MJ’s eyebrows veed, astonished and hurt. “But I need you to be with me.”
So much for that. Placing my plate on the table, I lowered myself onto the shower ledge. Immediately my butt was soaked. Better and better. Reminding myself that childhood is precious and fleeting, I pulled my meal towards me. I was famished. I was wiped. I was looking at a kid on the john. I could do this.
“Bon appetite!” MJ sang.
I took a bite. Then shook my head. Cognitive dissonance. I couldn’t avoid it. There’s a reason people don’t eat in bathrooms. This was wrong. This was taboo. This was gross. If she actually pooped, on the other hand? In the toilet, finally? Jesus. The victory. The milestone! The savings in diapers! We could always wean her off the table later, I supposed. And the food, of course. If this was what would get it done, how could I say no?
“Bon appetite,” I answered, faintly.
MJ ate with gusto, simultaneously grating baby carrots with her front teeth and talking about–what else?–defecation and urination. It seemed endlessly fascinating to her. “Dogs like to poop first and then pee.”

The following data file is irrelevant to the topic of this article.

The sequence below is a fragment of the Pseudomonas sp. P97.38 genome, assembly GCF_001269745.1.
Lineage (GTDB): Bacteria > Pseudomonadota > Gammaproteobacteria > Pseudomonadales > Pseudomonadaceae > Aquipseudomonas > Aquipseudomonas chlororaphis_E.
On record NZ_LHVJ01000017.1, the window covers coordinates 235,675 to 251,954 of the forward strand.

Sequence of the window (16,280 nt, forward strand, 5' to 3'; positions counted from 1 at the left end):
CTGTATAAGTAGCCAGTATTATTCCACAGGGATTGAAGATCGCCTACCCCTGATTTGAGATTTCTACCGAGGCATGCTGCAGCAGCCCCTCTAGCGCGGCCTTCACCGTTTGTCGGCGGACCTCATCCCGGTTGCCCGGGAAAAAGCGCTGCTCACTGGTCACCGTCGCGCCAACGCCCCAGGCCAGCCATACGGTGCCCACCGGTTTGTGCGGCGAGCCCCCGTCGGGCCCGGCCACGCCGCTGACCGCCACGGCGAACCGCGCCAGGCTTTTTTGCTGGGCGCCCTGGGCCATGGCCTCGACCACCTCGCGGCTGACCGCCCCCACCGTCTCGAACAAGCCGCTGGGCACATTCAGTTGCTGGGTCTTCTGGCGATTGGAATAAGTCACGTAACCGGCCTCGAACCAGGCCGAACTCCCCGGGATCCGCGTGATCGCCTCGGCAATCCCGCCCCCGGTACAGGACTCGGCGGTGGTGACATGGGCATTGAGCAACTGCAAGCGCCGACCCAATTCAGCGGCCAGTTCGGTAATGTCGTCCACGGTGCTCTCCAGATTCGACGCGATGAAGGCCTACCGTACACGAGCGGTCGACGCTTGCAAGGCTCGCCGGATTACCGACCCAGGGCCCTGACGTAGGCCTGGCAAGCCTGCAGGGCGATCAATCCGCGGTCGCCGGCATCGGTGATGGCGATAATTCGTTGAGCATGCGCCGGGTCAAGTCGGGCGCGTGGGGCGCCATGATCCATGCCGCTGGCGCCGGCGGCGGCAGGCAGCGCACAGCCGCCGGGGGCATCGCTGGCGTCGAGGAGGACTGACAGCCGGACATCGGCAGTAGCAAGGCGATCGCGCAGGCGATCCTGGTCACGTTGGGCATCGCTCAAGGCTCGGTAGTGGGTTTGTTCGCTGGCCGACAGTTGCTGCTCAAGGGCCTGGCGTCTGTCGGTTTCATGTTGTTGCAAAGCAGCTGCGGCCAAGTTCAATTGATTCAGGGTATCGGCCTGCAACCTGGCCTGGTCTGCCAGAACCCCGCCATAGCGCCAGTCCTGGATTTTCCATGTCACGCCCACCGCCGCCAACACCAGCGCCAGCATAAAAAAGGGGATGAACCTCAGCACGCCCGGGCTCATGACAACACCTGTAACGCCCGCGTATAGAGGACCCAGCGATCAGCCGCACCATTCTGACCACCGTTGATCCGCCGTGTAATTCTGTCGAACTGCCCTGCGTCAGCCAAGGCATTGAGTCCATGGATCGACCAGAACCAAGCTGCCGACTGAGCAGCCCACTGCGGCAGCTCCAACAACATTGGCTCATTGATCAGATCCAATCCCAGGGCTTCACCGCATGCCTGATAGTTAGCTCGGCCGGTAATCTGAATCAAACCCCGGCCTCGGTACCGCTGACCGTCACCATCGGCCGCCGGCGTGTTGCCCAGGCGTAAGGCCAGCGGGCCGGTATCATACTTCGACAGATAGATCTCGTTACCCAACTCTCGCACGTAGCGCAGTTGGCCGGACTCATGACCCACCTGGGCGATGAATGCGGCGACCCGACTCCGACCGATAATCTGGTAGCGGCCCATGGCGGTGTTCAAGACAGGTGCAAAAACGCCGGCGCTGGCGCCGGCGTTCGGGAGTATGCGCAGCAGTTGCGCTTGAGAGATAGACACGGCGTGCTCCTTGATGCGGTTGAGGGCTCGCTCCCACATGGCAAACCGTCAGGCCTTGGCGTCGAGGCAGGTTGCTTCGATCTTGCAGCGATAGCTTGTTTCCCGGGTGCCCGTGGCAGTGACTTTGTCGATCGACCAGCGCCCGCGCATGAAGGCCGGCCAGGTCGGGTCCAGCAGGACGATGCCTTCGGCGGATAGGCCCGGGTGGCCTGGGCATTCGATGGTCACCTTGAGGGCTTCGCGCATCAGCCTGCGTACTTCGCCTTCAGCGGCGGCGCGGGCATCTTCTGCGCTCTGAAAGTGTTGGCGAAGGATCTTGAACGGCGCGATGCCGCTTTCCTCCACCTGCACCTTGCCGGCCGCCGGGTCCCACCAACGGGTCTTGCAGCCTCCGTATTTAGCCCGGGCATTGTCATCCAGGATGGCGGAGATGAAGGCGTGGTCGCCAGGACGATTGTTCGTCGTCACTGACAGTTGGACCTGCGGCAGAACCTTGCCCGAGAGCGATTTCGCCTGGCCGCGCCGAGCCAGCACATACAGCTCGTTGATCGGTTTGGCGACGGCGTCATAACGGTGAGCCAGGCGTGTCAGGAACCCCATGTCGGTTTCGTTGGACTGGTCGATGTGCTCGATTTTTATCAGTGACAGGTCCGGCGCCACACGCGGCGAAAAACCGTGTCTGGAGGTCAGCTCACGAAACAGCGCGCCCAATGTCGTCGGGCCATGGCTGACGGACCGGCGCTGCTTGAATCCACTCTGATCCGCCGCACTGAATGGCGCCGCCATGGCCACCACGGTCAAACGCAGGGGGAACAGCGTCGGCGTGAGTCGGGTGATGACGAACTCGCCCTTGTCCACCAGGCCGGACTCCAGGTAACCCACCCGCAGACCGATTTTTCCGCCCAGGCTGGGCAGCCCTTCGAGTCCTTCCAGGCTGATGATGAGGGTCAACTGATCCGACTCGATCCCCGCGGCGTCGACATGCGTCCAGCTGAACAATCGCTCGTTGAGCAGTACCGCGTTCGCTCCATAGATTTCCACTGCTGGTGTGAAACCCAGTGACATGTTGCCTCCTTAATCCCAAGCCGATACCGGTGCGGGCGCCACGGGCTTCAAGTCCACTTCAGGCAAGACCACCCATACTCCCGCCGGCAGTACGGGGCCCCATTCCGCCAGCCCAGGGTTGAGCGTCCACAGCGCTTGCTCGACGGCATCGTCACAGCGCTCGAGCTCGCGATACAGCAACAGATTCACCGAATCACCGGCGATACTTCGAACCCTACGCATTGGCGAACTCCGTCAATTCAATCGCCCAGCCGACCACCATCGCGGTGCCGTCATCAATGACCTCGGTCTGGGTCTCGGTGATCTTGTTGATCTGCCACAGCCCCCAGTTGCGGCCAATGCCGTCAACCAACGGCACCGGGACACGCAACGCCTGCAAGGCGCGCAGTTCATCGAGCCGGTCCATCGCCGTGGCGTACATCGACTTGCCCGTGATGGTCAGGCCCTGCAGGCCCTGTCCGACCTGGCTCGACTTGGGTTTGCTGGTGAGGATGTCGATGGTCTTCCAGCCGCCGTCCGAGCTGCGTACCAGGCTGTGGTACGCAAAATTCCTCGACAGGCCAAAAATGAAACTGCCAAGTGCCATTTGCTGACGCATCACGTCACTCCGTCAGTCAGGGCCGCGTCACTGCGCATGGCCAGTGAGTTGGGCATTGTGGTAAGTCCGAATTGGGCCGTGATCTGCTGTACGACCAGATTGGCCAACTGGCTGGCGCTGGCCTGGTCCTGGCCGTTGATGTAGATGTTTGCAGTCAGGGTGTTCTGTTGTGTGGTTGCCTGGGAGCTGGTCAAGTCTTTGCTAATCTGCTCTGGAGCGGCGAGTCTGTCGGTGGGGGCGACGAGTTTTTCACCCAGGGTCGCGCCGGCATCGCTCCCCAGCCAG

“Cats? Pee first. Owls. Poop. Daddy? I’m not sure…”
“Me neither,” I muttered, as I choked down a bite of kale. What would happen if MJ actually started pooping? I couldn’t stay here. No way. I mean, I support her, and everything. I love her. It’s unconditional. I want her to be potty trained. Fervently. But this? This was too much. I couldn’t go through with it. It would ruin pesto for me forever. As for the kale, it was pretty much ruined already. I’d neglected to season it.
There was a tinkling sound. I put down my fork.
MJ smiled theatrically. “That felt good.” She shoved green noodles into her mouth.
I pushed my chair back. Then remembered I didn’t have one. The shower ledge hulked damply, immovable. “I don’t believe this,” I muttered.
Myra-Jean, ignoring me, reached for her milk. And knocked her carrots to the floor.
“Pick them up!” she screeched. “I want them!”
“Hold on,” I groaned, reaching down.
As I turned on the cold water tap and doused the skinless, orange nubs, I suddenly saw myself–as if from the outside. A crazy person, rinsing carrots–probably coated in e-Coli from the bathroom floor–in a sink that hadn’t been cleaned in, well, a while, in order to return them to her currently dining and soon-to-be-defecating daughter. It was so. Very. Wrong.
“Have you started yet?” I asked MJ, holding the carrots behind me in one fist.
“Pooping?” there was a pause. “I don’t actually have to,” she said, looking somewhat sheepish.
“Oh, honey. That’s fine. That’s great.” I stood up. Picking up our two plates I walked into the dining room, calling back: “I’m in here. With our food.”
“I’ll join you,” she said brightly.
A moment later she appeared with her skirt back on and hopped up into her chair.
“Did you wash your hands?”
She had. And we ate. At the table. Like normal people.
As for the potty? I’m proud of her for trying. And I told her so.
I also reminded her there’s always breakfast. Maybe we’ll both get our appetites back by then.